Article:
There is no shortage of quality wind projects coming to market in Africa right now, and the will, capital and technology are in place to create a wave of wind project development across the continent.
However, amidst all the talk of renewable energy in Africa, not one utility scale wind project reached financial close in 2016. This may come as a surprise to many in the industry given how prominently renewables have factored into recent national government plans, as well as in the plans and projections of transnational organisations on the continent.
To provide some context, IRENA’s ‘Renewable Scenario for Africa’ predicts that the share of renewables in Africa will increase from 17% in 2009 to 50% in 2030, and nearly 75% by 2050. Total installed renewable capacity would grow from 28 GW in 2010 to around 800 GW by 2050, with solar photovoltaic accounting for 245 GW, and wind at 242 GW.
So what is the hold up?
The main obstacles to renewable energy projects being built in a timely manner in Africa today, have been governance and politics, and in particular an excess in bureaucracy and a lack of technical capacity in key government departments.
However, there are bright spots. Kenya’s flagship Lake Turkana wind farm – the largest in Africa is set to be fully operational later this year with investment from global tech giant Google and others. There is also strong momentum in countries like Egypt and Morocco who are second and third behind South Africa in terms of installed wind capacity.
What is driving change?
There is growing consensus among the investor community and society at large that the ‘tipping point’ from fossil fuels to renewable energy has been reached. For Africa in particular, the stakes are high. The ‘renewable energy revolution’, provides Africa with a one off opportunity to leapfrog fossil fuels and the 20th century model of energy development and move towards a clean, efficient system based on 21st century technology the same way Africans skipped ahead to mobile phones over fixed telephony – and embark on a different industrial development path.
The political will is there. It seems one government after another have been setting ambitious clean energy targets in an initiative to transform their energy mix in favour of a more sustainable future. East Africa is a good example beginning with Uganda’s 61% renewable goal by 2017, followed by Kenya’s 42% by 2033 and Tanzania’s 70% by 2026. Not to be outdone, Ethiopia was among the most daring signatories to the Paris Agreement on climate change, committing to cut carbon emissions by 64% by 2030.
The most powerful factor influencing policymakers is that renewables and wind in particular make solid financial sense. The costs of developing solar in Africa fell 50% from 2010 to 2014 and continue to fall, but the cost of wind on the continent is on a very interesting trajectory as the recent tender in Egypt resulted in bids as low as USD 0.041/kWh, a new record for Africa. We have seen the cost of offshore and onshore wind drop dramatically where scale has been reached in places like Europe, China and the USA, demonstrating a way for Africa to follow suit.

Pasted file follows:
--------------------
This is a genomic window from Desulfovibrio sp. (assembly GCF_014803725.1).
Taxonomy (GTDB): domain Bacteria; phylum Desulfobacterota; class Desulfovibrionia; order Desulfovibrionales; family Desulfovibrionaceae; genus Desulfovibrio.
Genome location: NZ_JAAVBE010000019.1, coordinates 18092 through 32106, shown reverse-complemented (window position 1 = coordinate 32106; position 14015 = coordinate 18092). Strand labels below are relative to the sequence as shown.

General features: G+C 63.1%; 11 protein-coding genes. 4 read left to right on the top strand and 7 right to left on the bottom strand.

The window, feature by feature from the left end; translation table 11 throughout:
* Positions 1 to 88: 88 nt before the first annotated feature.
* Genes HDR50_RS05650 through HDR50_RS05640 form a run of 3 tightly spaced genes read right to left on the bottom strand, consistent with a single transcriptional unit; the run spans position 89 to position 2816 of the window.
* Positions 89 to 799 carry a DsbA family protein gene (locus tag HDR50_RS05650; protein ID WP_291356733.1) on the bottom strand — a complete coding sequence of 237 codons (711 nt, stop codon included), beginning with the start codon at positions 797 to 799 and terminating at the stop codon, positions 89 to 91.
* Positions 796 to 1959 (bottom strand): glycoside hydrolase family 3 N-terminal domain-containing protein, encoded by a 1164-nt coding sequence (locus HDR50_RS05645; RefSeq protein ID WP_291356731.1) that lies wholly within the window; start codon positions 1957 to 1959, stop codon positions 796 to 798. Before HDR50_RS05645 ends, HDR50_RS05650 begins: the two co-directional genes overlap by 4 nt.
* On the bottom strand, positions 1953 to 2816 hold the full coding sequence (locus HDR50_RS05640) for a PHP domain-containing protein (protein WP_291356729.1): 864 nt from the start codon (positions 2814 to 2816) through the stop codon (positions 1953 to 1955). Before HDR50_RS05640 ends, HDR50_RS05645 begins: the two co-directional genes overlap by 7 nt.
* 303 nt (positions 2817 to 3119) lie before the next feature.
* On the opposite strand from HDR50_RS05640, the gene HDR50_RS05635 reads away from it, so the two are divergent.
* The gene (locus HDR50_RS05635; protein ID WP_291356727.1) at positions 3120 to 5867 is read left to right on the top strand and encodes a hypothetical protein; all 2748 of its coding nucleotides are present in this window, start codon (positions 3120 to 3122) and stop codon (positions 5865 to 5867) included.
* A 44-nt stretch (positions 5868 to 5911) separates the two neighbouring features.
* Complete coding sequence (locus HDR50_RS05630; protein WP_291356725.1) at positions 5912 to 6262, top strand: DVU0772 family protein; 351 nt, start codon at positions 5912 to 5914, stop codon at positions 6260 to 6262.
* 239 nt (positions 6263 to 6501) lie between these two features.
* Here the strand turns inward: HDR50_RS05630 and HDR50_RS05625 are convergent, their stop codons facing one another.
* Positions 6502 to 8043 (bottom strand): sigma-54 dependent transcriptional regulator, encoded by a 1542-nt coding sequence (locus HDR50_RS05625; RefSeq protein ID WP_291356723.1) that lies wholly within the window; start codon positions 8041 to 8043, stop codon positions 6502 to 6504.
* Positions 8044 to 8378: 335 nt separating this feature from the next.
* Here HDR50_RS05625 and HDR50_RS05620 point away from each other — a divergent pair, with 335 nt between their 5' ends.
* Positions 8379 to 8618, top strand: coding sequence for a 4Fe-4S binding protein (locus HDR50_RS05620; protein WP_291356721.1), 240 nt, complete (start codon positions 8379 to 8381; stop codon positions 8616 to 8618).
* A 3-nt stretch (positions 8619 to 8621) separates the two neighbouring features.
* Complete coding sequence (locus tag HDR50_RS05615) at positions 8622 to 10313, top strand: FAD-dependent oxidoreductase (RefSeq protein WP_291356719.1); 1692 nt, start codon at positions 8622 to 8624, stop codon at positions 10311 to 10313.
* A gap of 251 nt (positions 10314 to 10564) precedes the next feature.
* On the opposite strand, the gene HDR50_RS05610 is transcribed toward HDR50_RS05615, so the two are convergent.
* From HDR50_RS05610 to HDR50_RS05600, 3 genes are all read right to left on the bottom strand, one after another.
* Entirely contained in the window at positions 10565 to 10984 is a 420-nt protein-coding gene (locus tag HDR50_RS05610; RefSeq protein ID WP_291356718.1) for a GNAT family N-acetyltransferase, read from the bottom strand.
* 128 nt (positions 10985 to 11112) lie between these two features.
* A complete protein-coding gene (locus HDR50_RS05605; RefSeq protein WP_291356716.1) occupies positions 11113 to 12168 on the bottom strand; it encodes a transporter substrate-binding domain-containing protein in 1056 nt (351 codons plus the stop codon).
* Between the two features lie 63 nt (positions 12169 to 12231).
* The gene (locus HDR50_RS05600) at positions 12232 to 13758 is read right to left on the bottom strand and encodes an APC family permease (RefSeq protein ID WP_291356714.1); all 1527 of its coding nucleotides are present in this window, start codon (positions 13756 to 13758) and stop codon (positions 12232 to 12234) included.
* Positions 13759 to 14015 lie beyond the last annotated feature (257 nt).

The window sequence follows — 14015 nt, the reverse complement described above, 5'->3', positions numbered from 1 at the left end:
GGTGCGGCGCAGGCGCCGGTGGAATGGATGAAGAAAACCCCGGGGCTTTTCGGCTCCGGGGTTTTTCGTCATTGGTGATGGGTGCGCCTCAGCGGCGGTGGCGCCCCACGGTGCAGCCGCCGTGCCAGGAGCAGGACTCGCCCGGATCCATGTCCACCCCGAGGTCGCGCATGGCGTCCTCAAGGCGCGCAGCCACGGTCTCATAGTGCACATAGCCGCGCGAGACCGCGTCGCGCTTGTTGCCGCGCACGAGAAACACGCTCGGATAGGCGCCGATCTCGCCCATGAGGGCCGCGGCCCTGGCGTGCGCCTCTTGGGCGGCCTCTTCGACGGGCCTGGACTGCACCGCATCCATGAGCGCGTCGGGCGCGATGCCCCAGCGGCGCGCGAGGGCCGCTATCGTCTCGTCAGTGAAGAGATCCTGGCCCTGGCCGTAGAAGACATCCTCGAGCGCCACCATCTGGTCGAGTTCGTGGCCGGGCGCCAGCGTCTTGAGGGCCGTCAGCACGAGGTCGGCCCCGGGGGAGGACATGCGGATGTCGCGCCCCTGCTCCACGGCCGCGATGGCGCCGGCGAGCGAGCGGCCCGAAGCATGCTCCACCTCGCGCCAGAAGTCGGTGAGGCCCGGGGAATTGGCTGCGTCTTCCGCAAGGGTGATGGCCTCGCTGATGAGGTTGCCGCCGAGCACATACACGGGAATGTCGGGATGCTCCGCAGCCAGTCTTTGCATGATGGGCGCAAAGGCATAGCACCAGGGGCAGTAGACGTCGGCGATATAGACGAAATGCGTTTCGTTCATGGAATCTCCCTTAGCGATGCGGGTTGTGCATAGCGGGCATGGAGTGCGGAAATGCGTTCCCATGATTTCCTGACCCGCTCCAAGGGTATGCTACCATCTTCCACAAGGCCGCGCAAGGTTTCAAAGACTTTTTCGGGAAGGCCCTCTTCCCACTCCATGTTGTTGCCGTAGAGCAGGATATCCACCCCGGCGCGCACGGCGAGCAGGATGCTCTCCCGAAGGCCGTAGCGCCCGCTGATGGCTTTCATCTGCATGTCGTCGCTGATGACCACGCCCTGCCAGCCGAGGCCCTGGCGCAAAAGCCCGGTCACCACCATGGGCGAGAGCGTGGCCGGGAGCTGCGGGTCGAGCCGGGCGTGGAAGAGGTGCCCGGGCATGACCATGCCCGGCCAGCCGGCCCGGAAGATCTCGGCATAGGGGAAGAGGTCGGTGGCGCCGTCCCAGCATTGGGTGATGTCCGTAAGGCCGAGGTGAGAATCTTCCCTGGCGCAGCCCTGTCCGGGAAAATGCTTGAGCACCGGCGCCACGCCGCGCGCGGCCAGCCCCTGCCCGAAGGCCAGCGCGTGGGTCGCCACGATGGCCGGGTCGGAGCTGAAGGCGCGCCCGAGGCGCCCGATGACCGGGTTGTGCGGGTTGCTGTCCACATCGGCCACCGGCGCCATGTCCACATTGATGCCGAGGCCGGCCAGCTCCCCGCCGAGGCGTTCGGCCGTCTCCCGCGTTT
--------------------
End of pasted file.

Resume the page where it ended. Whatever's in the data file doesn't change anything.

Solar paves the way for Wind?
The barriers to entry for utility scale wind projects, are higher than with solar, but the potential of wind is not to be underestimated, especially where it can complement solar power. Recent studies, namely in India and Brazil, revealed how wind and solar projects can complement each other by minimising the variability of the power output and easing pressure on the grid.
India’s Ministry of New and Renewable Energy has released a draft national Wind-Solar Hybrid Policy targeting 10GW by 2022. In a similar move, Brazil’s Senate Committee for Environment has approved a bill that allows hybrid renewable energy projects to take part in the country’s energy auctions.
Using similar logic, certain African countries that initially welcomed solar projects on their home soil are now turning to wind power, as the technology gains ground and its symbiotic relationship with solar becomes clearer.
Two telling yet very different examples come to mind, Egypt and Zambia.
Egypt’s target of 7.2 GW of wind power by 2022 will lead to considerable investments in the near future. The North African country’s estimated investment potential for wind power is $11 billion by 2020, compared to just $5 billion for solar projects.
Zambia, on the other hand, made headlines as the home of Africa’s cheapest solar just over a year ago. Now, the Southern African country known more for its formidable solar and hydropower, is turning to wind with the help of the US Trade and Development Agency (USTDA) grant funding for a 130MW wind farm that Access Power will develop with EREN Renewable Energy.
Only the beginning…
Things are going in the right direction, so there is reason to believe in the potential of Africa’s wind industry as certain countries, whether likely or unlikely, are showing the way. The next couple of years should see a lot exciting wind projects come to fruition, and it seems inevitable that the current constellation of goodwill, capital and innovation will allow Africa to take the opportunity to chart its own industrial path, towards a clean energy future.